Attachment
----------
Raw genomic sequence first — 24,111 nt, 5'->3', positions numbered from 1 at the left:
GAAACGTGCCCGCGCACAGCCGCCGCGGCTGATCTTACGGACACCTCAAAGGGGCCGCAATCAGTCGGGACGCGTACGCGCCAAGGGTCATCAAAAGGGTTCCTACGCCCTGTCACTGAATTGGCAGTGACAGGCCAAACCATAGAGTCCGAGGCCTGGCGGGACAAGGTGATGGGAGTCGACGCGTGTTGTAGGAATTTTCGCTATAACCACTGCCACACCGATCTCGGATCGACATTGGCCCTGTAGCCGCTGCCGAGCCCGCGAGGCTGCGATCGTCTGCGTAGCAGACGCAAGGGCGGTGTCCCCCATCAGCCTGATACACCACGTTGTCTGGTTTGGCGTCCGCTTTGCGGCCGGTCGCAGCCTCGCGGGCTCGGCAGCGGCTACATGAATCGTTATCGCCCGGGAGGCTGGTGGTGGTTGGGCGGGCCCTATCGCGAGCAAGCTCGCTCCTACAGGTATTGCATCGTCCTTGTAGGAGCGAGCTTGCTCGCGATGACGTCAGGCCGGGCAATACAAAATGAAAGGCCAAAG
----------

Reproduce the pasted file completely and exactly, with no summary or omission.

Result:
Raw genomic sequence first — 24,111 nt, 5'->3', positions numbered from 1 at the left:
GAAACGTGCCCGCGCACAGCCGCCGCGGCTGATCTTACGGACACCTCAAAGGGGCCGCAATCAGTCGGGACGCGTACGCGCCAAGGGTCATCAAAAGGGTTCCTACGCCCTGTCACTGAATTGGCAGTGACAGGCCAAACCATAGAGTCCGAGGCCTGGCGGGACAAGGTGATGGGAGTCGACGCGTGTTGTAGGAATTTTCGCTATAACCACTGCCACACCGATCTCGGATCGACATTGGCCCTGTAGCCGCTGCCGAGCCCGCGAGGCTGCGATCGTCTGCGTAGCAGACGCAAGGGCGGTGTCCCCCATCAGCCTGATACACCACGTTGTCTGGTTTGGCGTCCGCTTTGCGGCCGGTCGCAGCCTCGCGGGCTCGGCAGCGGCTACATGAATCGTTATCGCCCGGGAGGCTGGTGGTGGTTGGGCGGGCCCTATCGCGAGCAAGCTCGCTCCTACAGGTATTGCATCGTCCTTGTAGGAGCGAGCTTGCTCGCGATGACGTCAGGCCGGGCAATACAAAATGAAAGGCCAAAG